Rio de Janeiro was founded on January 1, 1502 when Portuguese explorers arrived in Guanabara Bay. Because they considered the bay as a river’s mouth, the site was named after it and the day they set their feet on it, thus, Rio de Janeiro or River of January in English.
Aside from the Portuguese, French traders inhabited the area in Guanabara Bay as a strategic and economic move to secure their hold in Brazil. Unfortunately, when they lost the battle after two years (1565-67), they were kicked off the area and the original site of Rio was transferred to a hill, known now as Castle Hill, to protect the area for invasions in the future.
Rio prospered on the export of sugar cane, but when diamonds and gold were found in the area of Mines Gerais, its economy boomed and its prominence increased. From Salvador, the capital of Brazil was then moved to Rio in 1973.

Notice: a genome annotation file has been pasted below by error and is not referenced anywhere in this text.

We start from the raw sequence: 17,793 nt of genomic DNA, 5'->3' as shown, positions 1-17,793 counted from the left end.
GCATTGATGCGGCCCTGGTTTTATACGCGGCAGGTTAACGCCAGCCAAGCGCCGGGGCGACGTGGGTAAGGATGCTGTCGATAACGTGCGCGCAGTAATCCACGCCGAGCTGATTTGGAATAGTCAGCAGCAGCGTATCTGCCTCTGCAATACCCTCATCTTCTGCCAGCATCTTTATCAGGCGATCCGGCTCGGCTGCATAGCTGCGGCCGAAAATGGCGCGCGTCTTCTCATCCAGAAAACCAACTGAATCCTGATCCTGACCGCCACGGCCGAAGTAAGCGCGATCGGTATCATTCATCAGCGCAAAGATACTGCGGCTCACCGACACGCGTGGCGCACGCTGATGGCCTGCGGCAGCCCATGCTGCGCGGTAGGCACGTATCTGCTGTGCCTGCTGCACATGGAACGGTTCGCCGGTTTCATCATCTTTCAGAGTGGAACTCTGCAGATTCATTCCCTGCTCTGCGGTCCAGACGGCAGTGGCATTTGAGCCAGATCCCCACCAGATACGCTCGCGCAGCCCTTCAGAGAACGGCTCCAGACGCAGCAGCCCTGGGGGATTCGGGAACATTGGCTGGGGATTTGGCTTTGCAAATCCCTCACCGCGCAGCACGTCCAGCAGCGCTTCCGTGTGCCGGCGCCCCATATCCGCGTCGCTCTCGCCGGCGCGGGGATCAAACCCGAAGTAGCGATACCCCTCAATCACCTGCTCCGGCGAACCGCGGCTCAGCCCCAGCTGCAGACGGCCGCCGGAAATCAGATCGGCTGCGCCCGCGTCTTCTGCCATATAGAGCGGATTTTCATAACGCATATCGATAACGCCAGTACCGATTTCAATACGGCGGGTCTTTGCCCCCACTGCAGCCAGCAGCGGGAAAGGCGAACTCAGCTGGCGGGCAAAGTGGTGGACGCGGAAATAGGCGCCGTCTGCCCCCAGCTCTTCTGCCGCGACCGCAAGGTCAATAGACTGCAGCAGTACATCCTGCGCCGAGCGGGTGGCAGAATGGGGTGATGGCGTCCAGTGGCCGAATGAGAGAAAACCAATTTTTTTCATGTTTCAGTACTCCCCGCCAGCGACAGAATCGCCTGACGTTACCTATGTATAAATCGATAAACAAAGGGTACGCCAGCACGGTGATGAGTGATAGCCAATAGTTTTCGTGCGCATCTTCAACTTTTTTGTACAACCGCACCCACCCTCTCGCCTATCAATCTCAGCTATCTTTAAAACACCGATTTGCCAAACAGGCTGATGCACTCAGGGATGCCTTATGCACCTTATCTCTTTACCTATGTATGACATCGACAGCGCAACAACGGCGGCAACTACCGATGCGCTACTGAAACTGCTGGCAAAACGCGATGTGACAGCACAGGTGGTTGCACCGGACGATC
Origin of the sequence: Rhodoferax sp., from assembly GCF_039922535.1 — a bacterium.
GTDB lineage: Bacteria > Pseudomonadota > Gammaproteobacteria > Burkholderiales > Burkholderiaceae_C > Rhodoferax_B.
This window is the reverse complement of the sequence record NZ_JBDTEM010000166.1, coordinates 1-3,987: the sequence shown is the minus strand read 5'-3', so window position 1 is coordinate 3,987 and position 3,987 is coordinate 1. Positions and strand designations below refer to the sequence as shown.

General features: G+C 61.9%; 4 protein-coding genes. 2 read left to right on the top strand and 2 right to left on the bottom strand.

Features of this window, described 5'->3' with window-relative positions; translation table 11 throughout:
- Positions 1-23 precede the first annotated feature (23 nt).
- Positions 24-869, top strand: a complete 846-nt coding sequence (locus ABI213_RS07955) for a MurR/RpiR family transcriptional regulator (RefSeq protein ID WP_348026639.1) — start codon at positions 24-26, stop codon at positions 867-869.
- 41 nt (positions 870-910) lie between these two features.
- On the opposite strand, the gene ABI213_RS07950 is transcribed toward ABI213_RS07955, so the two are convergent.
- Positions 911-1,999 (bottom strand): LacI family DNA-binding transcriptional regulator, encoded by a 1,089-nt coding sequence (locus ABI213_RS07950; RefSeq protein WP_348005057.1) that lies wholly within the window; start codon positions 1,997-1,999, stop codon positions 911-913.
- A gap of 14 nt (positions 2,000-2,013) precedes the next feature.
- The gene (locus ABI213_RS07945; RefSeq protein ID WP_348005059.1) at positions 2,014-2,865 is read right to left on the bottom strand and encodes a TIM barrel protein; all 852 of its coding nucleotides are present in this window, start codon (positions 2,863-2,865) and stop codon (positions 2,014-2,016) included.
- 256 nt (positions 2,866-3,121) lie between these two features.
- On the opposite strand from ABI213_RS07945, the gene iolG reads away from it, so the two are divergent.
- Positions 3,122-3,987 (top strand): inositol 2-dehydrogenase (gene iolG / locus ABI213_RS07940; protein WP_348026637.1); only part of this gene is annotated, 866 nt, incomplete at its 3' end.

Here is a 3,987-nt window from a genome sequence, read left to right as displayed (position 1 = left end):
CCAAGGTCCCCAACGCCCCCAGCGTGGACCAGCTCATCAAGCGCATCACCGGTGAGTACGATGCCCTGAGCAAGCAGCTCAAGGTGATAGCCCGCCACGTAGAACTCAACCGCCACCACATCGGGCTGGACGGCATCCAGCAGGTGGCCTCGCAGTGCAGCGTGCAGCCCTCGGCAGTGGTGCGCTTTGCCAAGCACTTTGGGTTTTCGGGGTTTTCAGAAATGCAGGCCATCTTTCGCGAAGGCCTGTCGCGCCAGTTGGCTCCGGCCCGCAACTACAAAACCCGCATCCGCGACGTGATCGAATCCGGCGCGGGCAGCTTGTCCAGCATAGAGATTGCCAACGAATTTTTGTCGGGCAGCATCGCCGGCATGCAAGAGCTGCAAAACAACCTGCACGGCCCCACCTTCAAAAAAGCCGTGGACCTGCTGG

When the country became a republic in 1889, Rio started to develop as a modern city. The destruction of the Central Zone paved way to the creation of widened avenues and newer buildings.
The power of Brazil may have had focused too much in Rio that in the 1960s, in an attempt to decentralize power in Rio, its title as capital – along with the political power – was transferred to Brasilia.
Although much was lost in the move, Rio de Janeiro has still been contributing a lot in strengthening the economy of Brazil.